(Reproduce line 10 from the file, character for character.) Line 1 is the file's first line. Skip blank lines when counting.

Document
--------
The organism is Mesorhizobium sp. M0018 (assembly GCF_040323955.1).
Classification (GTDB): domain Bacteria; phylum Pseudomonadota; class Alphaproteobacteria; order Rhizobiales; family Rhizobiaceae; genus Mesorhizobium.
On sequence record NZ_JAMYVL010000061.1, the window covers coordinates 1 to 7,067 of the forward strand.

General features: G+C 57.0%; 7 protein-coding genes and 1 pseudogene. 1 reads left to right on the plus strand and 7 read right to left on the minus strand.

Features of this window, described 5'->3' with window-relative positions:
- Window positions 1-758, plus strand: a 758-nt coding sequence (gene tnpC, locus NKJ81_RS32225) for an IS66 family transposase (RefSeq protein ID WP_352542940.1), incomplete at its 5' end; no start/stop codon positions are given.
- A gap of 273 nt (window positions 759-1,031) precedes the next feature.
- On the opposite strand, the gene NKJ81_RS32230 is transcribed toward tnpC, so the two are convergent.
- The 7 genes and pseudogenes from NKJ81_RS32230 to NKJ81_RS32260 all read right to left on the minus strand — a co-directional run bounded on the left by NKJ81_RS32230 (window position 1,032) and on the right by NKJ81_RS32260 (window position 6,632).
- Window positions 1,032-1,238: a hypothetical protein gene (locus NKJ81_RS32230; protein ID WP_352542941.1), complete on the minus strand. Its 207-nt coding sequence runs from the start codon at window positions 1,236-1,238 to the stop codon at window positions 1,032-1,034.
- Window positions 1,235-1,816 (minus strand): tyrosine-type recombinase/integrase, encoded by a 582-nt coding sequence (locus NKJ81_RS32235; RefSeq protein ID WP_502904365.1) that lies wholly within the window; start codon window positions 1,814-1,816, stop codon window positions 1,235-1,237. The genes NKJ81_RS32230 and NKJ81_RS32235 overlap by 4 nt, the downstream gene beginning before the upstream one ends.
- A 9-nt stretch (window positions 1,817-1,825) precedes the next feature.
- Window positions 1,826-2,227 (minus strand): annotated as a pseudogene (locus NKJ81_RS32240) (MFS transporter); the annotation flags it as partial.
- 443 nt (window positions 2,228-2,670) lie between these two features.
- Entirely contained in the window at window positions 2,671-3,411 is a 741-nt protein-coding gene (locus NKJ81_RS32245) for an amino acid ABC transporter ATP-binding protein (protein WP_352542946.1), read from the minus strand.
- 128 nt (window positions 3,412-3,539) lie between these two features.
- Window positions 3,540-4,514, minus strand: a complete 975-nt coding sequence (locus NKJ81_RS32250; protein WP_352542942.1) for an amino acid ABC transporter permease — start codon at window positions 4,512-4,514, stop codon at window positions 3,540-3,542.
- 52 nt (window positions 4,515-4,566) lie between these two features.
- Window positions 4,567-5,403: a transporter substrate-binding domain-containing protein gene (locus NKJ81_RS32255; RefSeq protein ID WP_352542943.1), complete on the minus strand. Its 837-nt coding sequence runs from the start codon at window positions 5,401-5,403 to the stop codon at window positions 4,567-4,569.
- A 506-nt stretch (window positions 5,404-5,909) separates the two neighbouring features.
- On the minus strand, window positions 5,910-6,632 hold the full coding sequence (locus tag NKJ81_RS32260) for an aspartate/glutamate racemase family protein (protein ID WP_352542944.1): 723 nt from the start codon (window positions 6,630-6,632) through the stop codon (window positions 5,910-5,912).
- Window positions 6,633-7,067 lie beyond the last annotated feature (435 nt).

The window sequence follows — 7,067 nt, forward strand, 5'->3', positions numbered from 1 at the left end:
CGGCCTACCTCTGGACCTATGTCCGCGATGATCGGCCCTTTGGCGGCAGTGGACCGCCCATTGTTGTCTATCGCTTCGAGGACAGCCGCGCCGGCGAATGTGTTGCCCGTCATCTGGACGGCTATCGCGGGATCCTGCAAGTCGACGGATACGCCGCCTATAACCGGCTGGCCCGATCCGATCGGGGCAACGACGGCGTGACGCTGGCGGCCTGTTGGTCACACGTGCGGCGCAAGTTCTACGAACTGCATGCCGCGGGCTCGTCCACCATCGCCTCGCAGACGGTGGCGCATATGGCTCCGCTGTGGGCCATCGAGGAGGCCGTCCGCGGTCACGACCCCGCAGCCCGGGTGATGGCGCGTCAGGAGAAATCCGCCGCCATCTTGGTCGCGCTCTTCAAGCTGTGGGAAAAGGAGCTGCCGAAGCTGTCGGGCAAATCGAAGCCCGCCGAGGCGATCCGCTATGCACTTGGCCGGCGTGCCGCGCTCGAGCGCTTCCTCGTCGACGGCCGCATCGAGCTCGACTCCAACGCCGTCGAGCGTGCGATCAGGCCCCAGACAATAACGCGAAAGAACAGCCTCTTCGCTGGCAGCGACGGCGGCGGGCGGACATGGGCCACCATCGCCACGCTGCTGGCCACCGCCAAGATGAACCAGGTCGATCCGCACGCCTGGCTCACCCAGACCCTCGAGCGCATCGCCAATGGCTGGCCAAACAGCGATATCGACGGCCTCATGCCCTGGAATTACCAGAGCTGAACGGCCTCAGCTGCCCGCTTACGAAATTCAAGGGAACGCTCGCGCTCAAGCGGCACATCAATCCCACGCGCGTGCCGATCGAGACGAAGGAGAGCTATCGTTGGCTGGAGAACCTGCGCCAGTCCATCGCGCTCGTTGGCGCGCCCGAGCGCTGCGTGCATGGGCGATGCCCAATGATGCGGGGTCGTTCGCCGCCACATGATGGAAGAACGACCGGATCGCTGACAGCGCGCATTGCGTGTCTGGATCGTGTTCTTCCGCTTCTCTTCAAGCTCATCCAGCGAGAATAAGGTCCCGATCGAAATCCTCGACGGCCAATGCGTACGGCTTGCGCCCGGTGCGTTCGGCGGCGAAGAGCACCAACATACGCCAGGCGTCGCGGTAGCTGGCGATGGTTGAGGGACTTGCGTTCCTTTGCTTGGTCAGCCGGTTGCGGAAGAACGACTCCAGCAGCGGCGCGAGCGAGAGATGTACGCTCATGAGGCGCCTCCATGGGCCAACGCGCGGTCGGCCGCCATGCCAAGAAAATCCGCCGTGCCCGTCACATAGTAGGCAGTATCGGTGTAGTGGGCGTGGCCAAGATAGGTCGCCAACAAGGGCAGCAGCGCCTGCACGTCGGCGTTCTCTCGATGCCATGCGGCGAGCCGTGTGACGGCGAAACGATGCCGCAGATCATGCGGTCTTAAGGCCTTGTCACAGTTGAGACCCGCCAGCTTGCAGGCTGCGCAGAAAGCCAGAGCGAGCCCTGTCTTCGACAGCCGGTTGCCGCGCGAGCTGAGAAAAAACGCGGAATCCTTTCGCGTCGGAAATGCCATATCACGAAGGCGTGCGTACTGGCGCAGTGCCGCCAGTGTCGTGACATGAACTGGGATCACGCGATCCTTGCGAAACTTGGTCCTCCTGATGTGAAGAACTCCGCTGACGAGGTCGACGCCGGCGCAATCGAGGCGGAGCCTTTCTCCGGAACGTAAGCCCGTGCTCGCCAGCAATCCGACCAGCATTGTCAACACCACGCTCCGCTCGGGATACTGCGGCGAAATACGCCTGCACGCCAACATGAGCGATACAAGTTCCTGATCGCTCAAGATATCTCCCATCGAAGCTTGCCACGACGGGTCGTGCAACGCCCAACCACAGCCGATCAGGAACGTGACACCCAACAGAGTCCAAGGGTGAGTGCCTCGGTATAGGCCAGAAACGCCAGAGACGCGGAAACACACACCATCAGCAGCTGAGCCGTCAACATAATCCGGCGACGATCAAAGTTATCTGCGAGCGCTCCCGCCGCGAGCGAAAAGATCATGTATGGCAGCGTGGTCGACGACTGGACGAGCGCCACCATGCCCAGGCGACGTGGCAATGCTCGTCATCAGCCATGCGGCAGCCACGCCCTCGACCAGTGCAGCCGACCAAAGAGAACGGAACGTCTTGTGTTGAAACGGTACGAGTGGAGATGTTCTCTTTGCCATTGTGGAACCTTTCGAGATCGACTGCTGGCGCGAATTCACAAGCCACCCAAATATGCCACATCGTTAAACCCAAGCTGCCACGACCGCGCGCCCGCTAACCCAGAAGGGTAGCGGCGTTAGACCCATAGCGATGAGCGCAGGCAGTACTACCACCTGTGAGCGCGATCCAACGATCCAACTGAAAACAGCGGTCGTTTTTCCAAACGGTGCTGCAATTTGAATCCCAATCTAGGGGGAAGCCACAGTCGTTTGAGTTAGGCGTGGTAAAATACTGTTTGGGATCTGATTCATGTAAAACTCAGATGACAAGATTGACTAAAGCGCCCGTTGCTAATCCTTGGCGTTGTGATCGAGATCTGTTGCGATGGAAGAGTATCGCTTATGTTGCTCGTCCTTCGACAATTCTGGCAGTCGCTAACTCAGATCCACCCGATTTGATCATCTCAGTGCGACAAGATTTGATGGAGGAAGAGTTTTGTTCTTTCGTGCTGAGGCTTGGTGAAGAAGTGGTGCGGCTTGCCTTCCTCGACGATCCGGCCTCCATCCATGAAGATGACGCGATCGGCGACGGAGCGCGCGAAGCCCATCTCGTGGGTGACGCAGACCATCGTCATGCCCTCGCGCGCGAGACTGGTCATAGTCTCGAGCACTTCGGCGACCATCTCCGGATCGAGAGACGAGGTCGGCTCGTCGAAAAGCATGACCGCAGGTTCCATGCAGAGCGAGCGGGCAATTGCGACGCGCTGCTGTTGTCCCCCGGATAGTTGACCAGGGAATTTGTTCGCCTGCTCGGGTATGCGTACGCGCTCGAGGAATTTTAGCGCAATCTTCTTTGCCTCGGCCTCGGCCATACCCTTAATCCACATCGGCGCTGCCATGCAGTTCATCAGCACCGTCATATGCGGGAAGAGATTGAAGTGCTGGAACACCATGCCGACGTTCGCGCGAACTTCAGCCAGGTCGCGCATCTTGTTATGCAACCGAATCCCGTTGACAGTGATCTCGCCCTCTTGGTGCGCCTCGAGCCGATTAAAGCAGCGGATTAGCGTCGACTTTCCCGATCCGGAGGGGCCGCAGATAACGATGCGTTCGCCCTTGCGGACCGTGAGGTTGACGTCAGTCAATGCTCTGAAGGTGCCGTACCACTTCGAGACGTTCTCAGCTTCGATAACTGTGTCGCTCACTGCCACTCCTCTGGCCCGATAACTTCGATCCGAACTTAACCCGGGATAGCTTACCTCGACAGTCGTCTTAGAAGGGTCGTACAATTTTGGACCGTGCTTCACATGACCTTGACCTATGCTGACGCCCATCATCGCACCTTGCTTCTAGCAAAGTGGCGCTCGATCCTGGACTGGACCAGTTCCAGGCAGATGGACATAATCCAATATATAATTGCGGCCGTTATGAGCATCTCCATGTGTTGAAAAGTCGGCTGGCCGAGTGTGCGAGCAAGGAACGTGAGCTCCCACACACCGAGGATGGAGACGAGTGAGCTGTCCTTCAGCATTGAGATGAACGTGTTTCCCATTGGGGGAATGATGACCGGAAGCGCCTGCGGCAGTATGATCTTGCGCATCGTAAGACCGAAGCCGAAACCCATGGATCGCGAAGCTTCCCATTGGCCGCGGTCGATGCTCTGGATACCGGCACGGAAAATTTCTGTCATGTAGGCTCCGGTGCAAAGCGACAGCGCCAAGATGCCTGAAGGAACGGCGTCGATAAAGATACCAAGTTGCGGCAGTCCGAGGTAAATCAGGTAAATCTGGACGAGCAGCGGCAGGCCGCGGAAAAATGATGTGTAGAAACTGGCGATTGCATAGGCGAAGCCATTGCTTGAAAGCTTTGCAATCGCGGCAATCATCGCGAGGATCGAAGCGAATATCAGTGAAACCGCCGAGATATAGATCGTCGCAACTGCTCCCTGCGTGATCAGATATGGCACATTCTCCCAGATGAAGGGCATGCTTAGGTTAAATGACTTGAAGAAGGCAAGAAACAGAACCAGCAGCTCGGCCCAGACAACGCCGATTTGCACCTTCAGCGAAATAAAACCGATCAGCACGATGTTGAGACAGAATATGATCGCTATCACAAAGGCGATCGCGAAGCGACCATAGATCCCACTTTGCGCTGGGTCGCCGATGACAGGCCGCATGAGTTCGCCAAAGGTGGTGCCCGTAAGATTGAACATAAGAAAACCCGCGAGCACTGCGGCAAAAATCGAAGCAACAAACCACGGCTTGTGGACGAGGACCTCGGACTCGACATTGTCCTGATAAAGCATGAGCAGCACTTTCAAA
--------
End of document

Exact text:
- Window positions 1,032-1,238: a hypothetical protein gene (locus NKJ81_RS32230; protein ID WP_352542941.1), complete on the minus strand. Its 207-nt coding sequence runs from the start codon at window positions 1,236-1,238 to the stop codon at window positions 1,032-1,034.